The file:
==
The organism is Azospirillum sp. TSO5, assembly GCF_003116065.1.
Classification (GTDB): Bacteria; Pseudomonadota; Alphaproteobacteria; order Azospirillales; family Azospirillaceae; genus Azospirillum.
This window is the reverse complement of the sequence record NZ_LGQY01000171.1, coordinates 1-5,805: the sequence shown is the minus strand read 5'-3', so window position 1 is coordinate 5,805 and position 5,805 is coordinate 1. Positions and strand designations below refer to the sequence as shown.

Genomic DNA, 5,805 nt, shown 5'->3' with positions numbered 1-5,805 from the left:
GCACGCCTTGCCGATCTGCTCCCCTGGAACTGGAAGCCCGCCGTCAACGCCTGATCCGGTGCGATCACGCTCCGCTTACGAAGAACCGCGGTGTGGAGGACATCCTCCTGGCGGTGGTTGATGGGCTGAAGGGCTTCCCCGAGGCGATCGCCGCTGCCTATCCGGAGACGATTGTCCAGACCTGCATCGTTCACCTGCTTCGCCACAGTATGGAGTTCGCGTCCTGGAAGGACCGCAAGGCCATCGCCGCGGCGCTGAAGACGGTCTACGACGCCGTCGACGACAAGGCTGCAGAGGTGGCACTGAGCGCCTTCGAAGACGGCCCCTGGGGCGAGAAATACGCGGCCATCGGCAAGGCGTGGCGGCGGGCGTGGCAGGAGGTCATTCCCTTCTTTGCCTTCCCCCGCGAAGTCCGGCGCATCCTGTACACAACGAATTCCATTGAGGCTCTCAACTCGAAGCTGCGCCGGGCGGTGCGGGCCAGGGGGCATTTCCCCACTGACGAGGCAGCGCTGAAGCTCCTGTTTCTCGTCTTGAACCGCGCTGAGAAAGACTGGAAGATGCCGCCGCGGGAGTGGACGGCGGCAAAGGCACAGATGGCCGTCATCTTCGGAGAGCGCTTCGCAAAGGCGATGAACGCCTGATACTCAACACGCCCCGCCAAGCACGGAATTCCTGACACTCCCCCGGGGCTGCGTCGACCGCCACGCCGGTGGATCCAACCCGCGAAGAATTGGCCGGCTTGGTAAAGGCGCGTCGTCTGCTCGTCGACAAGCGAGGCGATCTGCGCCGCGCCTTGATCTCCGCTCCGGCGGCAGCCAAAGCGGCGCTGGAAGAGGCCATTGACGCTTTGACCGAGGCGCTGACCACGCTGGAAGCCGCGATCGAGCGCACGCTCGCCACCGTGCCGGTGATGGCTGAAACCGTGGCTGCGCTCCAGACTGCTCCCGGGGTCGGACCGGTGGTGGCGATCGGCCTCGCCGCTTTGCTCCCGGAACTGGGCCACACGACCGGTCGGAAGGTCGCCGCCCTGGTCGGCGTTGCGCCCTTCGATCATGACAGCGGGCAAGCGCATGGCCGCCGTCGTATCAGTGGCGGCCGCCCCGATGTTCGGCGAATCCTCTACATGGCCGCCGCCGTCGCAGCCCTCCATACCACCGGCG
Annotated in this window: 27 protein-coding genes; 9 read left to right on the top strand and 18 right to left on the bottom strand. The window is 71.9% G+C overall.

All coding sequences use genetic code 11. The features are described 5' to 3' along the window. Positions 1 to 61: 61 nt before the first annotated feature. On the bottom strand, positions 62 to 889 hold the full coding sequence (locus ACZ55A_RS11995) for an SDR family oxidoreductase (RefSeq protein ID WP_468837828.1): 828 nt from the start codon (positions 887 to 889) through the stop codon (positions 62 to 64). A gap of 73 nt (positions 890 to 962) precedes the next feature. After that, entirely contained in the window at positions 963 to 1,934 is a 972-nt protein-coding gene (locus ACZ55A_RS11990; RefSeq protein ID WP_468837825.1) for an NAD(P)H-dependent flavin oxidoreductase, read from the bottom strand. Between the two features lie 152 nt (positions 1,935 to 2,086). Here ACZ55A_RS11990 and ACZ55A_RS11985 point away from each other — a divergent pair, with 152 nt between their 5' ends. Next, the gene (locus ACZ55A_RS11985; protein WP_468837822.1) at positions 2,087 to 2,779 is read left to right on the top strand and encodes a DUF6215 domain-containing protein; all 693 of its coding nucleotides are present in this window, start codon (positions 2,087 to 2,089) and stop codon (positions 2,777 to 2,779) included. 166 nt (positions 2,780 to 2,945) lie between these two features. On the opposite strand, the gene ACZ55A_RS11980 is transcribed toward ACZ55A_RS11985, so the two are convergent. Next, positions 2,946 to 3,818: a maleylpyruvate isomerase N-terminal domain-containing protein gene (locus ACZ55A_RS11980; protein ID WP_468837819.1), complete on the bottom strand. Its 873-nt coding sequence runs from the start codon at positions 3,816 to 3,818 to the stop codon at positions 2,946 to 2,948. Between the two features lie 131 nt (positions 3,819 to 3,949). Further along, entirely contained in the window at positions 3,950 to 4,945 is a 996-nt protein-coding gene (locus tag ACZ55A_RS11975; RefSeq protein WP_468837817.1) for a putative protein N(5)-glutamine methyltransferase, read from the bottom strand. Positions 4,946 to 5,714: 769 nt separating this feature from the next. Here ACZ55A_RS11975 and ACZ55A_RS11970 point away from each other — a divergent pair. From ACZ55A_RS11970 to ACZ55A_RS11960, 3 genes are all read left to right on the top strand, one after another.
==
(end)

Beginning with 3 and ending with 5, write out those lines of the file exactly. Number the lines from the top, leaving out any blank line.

This window is the reverse complement of the sequence record NZ_LGQY01000171.1, coordinates 1-5,805: the sequence shown is the minus strand read 5'-3', so window position 1 is coordinate 5,805 and position 5,805 is coordinate 1. Positions and strand designations below refer to the sequence as shown.

Genomic DNA, 5,805 nt, shown 5'->3' with positions numbered 1-5,805 from the left:
GCACGCCTTGCCGATCTGCTCCCCTGGAACTGGAAGCCCGCCGTCAACGCCTGATCCGGTGCGATCACGCTCCGCTTACGAAGAACCGCGGTGTGGAGGACATCCTCCTGGCGGTGGTTGATGGGCTGAAGGGCTTCCCCGAGGCGATCGCCGCTGCCTATCCGGAGACGATTGTCCAGACCTGCATCGTTCACCTGCTTCGCCACAGTATGGAGTTCGCGTCCTGGAAGGACCGCAAGGCCATCGCCGCGGCGCTGAAGACGGTCTACGACGCCGTCGACGACAAGGCTGCAGAGGTGGCACTGAGCGCCTTCGAAGACGGCCCCTGGGGCGAGAAATACGCGGCCATCGGCAAGGCGTGGCGGCGGGCGTGGCAGGAGGTCATTCCCTTCTTTGCCTTCCCCCGCGAAGTCCGGCGCATCCTGTACACAACGAATTCCATTGAGGCTCTCAACTCGAAGCTGCGCCGGGCGGTGCGGGCCAGGGGGCATTTCCCCACTGACGAGGCAGCGCTGAAGCTCCTGTTTCTCGTCTTGAACCGCGCTGAGAAAGACTGGAAGATGCCGCCGCGGGAGTGGACGGCGGCAAAGGCACAGATGGCCGTCATCTTCGGAGAGCGCTTCGCAAAGGCGATGAACGCCTGATACTCAACACGCCCCGCCAAGCACGGAATTCCTGACACTCCCCCGGGGCTGCGTCGACCGCCACGCCGGTGGATCCAACCCGCGAAGAATTGGCCGGCTTGGTAAAGGCGCGTCGTCTGCTCGTCGACAAGCGAGGCGATCTGCGCCGCGCCTTGATCTCCGCTCCGGCGGCAGCCAAAGCGGCGCTGGAAGAGGCCATTGACGCTTTGACCGAGGCGCTGACCACGCTGGAAGCCGCGATCGAGCGCACGCTCGCCACCGTGCCGGTGATGGCTGAAACCGTGGCTGCGCTCCAGACTGCTCCCGGGGTCGGACCGGTGGTGGCGATCGGCCTCGCCGCTTTGCTCCCGGAACTGGGCCACACGACCGGTCGGAAGGTCGCCGCCCTGGTCGGCGTTGCGCCCTTCGATCATGACAGCGGGCAAGCGCATGGCCGCCGTCGTATCAGTGGCGGCCGCCCCGATGTTCGGCGAATCCTCTACATGGCCGCCGCCGTCGCAGCCCTCCATACCACCGGCG